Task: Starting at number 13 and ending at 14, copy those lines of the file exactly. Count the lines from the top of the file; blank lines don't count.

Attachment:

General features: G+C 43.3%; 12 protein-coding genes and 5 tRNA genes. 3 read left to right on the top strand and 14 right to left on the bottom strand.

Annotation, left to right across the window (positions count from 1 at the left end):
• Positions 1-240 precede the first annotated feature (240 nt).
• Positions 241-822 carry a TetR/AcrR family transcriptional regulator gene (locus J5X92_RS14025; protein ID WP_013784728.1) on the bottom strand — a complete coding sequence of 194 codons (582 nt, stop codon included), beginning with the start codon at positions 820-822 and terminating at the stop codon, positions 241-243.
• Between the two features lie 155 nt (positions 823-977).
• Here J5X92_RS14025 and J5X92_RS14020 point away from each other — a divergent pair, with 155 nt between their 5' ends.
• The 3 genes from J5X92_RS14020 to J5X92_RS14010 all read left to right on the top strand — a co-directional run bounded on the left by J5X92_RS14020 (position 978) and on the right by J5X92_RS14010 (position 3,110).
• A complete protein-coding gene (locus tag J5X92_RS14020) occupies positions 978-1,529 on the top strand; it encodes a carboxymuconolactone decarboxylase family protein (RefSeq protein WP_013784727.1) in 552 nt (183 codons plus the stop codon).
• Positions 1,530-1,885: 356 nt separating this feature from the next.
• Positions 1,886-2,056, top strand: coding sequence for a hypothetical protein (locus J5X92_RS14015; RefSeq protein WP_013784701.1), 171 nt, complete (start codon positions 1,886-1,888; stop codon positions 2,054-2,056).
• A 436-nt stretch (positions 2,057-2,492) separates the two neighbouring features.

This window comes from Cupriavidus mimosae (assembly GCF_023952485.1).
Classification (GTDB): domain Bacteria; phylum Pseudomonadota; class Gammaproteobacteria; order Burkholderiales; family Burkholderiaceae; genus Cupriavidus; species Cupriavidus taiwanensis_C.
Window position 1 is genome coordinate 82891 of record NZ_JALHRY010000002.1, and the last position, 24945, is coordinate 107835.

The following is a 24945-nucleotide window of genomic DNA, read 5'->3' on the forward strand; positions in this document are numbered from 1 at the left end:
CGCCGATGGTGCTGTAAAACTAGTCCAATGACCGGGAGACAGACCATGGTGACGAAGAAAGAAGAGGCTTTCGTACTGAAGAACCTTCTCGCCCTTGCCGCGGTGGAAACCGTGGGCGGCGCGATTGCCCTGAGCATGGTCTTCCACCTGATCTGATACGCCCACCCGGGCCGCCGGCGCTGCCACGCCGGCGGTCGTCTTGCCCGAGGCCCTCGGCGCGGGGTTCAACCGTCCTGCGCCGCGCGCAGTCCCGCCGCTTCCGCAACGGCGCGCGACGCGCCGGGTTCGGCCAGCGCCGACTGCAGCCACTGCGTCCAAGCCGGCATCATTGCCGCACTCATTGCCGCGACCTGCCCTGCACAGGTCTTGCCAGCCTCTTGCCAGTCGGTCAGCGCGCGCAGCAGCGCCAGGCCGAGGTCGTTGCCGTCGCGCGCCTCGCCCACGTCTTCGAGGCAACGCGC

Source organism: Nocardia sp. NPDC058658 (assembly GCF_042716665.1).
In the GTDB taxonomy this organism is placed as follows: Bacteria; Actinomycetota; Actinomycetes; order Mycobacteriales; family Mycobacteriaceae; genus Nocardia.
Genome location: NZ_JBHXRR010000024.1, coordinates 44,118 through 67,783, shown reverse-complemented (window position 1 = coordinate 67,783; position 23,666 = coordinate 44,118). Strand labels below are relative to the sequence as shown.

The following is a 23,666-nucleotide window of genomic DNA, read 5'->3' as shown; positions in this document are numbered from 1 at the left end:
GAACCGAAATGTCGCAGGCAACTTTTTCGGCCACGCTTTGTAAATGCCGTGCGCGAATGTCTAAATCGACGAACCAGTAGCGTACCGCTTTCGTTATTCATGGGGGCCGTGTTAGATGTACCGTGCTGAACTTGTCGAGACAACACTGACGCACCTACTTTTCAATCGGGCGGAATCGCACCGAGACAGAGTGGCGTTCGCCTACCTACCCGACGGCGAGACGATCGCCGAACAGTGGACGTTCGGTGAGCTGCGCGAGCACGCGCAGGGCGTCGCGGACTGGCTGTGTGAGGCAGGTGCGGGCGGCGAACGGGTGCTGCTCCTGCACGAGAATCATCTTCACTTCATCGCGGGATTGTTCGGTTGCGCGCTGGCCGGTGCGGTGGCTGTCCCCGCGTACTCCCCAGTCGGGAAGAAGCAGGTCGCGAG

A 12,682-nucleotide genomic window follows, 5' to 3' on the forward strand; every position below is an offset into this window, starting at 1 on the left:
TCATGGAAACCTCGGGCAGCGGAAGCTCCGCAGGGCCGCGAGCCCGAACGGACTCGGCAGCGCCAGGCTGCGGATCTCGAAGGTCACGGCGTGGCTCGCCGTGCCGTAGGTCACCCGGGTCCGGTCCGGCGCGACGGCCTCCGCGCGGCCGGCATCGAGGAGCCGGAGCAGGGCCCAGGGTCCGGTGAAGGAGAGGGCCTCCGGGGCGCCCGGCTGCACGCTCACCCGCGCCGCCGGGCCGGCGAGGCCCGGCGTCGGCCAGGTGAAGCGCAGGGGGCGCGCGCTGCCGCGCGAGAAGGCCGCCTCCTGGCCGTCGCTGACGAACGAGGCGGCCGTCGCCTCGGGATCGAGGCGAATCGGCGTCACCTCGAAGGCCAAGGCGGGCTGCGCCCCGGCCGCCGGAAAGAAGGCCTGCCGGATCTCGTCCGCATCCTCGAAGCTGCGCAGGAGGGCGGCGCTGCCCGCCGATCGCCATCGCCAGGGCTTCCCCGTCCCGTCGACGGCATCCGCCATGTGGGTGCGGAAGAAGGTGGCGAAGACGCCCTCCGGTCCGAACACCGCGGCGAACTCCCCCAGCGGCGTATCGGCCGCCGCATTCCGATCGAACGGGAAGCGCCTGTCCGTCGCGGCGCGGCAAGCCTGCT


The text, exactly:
Classification (GTDB): domain Bacteria; phylum Pseudomonadota; class Gammaproteobacteria; order Burkholderiales; family Burkholderiaceae; genus Cupriavidus; species Cupriavidus taiwanensis_C.
Window position 1 is genome coordinate 82891 of record NZ_JALHRY010000002.1, and the last position, 24945, is coordinate 107835.